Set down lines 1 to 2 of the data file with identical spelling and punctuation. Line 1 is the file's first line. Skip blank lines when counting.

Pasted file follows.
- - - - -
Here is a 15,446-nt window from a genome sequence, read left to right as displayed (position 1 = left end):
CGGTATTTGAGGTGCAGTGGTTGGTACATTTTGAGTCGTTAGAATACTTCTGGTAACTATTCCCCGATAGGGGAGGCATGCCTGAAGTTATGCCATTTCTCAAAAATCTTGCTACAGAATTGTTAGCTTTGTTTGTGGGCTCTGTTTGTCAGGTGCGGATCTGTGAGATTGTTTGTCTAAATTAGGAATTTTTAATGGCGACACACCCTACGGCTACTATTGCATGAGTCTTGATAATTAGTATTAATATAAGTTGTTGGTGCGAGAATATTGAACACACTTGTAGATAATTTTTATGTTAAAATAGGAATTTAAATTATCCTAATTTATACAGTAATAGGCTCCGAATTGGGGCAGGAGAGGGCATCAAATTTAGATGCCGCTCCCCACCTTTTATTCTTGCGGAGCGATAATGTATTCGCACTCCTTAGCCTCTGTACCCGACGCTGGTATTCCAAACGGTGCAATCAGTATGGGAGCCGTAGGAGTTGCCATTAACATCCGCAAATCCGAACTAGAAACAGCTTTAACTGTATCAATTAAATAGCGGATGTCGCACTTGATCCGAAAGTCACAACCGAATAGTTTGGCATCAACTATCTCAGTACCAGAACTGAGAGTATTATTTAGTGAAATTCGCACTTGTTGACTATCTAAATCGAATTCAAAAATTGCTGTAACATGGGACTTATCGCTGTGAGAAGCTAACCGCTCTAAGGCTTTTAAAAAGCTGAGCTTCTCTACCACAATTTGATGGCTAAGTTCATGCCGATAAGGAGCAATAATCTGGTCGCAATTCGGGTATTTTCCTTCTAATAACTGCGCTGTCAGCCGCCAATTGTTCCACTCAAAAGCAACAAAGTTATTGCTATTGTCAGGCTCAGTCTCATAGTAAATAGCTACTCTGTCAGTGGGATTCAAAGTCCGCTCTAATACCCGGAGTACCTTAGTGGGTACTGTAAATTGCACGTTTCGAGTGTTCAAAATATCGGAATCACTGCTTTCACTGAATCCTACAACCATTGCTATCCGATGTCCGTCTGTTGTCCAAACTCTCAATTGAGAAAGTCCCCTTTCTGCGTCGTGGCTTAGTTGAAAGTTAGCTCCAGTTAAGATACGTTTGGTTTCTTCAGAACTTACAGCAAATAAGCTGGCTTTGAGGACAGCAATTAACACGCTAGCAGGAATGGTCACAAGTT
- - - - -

Here is a 15,446-nt window from a genome sequence, read left to right as displayed (position 1 = left end):
CGGTATTTGAGGTGCAGTGGTTGGTACATTTTGAGTCGTTAGAATACTTCTGGTAACTATTCCCCGATAGGGGAGGCATGCCTGAAGTTATGCCATTTCTCAAAAATCTTGCTACAGAATTGTTAGCTTTGTTTGTGGGCTCTGTTTGTCAGGTGCGGATCTGTGAGATTGTTTGTCTAAATTAGGAATTTTTAATGGCGACACACCCTACGGCTACTATTGCATGAGTCTTGATAATTAGTATTAATATAAGTTGTTGGTGCGAGAATATTGAACACACTTGTAGATAATTTTTATGTTAAAATAGGAATTTAAATTATCCTAATTTATACAGTAATAGGCTCCGAATTGGGGCAGGAGAGGGCATCAAATTTAGATGCCGCTCCCCACCTTTTATTCTTGCGGAGCGATAATGTATTCGCACTCCTTAGCCTCTGTACCCGACGCTGGTATTCCAAACGGTGCAATCAGTATGGGAGCCGTAGGAGTTGCCATTAACATCCGCAAATCCGAACTAGAAACAGCTTTAACTGTATCAATTAAATAGCGGATGTCGCACTTGATCCGAAAGTCACAACCGAATAGTTTGGCATCAACTATCTCAGTACCAGAACTGAGAGTATTATTTAGTGAAATTCGCACTTGTTGACTATCTAAATCGAATTCAAAAATTGCTGTAACATGGGACTTATCGCTGTGAGAAGCTAACCGCTCTAAGGCTTTTAAAAAGCTGAGCTTCTCTACCACAATTTGATGGCTAAGTTCATGCCGATAAGGAGCAATAATCTGGTCGCAATTCGGGTATTTTCCTTCTAATAACTGCGCTGTCAGCCGCCAATTGTTCCACTCAAAAGCAACAAAGTTATTGCTATTGTCAGGCTCAGTCTCATAGTAAATAGCTACTCTGTCAGTGGGATTCAAAGTCCGCTCTAATACCCGGAGTACCTTAGTGGGTACTGTAAATTGCACGTTTCGAGTGTTCAAAATATCGGAATCACTGCTTTCACTGAATCCTACAACCATTGCTATCCGATGTCCGTCTGTTGTCCAAACTCTCAATTGAGAAAGTCCCCTTTCTGCGTCGTGGCTTAGTTGAAAGTTAGCTCCAGTTAAGATACGTTTGGTTTCTTCAGAACTTACAGCAAATAAGCTGGCTTTGAGGACAGCAATTAACACGCTAGCAGGAATGGTCACAAGTT